The crowd rumbled irritably and shuffled their feet. One by one, they went away, still carrying their weapons.
"You'll wish you'd never taken that creature in!" the sallow-face man shouted over his shoulder.
Sister Madalaine stooped down to the young man-Mecha; she slipped her hands under his arms and helped him to his feet. He stood slightly taller than he was: they had built him so slender he appeared taller than he really was. He looked into her face, his face losing its look of resignation and taking on a look of curiosity, even a flirtatious look she ignored.
"Well, you're safe now, as long as you're with us, boy," Sister Consolata said. "Better for us to get you out of here before they change their minds."
"Who are you? Where then do you intend to take me?" he asked, trying to grasp what was going on.
"I'm Sister Consolata of the Order of St. Maximilian," the shorter nun said. "The girl who helped you up is Sister Madalaine."
"And you are?" Sister Madalaine asked.
He bowed to them with the grace of an actor. "Gigolo Joe at your service," he said. His eye took in their black veils and long gray tunics over baggy pants, curious. "But you may call me just Joe."
"Do you have an owner?" Sister Madalaine asked.
A blank look passed over his face. "I had one, but since I have been implicated in such bad trouble, she doubtlessly has no more use for the likes of me."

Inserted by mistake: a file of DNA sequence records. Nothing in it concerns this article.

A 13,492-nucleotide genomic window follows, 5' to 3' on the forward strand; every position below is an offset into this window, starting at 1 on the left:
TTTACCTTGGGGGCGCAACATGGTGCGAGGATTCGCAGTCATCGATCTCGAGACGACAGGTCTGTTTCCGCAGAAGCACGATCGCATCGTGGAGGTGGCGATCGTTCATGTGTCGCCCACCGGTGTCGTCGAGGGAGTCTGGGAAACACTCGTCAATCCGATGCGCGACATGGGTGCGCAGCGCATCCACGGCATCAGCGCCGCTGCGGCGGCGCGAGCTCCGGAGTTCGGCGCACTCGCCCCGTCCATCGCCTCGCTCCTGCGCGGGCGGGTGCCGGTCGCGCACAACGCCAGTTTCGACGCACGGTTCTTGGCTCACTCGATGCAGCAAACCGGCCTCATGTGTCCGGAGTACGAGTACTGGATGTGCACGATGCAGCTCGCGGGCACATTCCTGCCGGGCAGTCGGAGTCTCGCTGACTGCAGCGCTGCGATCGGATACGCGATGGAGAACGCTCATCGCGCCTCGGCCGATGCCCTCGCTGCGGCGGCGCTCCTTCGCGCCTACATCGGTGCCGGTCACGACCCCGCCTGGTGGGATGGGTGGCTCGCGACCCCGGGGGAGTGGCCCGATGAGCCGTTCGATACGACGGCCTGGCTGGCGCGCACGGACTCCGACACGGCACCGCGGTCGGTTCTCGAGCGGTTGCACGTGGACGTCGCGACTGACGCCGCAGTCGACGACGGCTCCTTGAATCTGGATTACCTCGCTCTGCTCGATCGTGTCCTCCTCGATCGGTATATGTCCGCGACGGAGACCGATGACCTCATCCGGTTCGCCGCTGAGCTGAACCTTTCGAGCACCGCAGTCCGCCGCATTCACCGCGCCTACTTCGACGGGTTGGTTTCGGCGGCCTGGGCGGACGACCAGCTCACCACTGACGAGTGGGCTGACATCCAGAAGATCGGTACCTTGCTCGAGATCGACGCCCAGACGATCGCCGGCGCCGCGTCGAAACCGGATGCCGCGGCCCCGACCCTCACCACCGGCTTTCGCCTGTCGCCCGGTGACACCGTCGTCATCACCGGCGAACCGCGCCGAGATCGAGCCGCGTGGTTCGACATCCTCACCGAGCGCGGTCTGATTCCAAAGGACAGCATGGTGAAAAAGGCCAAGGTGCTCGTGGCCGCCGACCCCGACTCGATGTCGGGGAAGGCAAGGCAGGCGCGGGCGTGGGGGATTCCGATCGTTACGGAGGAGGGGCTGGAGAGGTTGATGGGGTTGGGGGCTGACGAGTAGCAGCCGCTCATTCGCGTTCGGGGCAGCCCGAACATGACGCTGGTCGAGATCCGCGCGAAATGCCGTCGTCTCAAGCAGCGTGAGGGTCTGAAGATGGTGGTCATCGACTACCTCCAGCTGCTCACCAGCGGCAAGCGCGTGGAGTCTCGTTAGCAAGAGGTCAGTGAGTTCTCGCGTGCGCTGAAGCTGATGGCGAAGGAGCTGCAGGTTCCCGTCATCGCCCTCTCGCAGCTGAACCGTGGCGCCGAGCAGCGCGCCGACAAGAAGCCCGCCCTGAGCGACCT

"Well, let's take you back to the guest house, get you cleaned up and fixed up if need be," Sister Consolata said, leading the two young folk back to the convent. Sister Madalaine put a hand on his shoulder, just steering him in the right direction.
As they walked back, Sister Madalaine kept her eyes discreetly averted from Joe. His perfectly contoured face reminded her oddly of the face of a Greek statue she had had a crush on as a teenager. If that statue had been clothed in gleaming black garments and brought to life by a bolt of lightning, it might have looked much like the young Mecha at her side.
She recognized his model, a Belladerma J-12291972. She might have welded the aluminum alloy armatures of his ribcage back when she had still lived in the world, but she doubted it. Or maybe she only wanted to dismiss the thought. Or remind herself of what she was.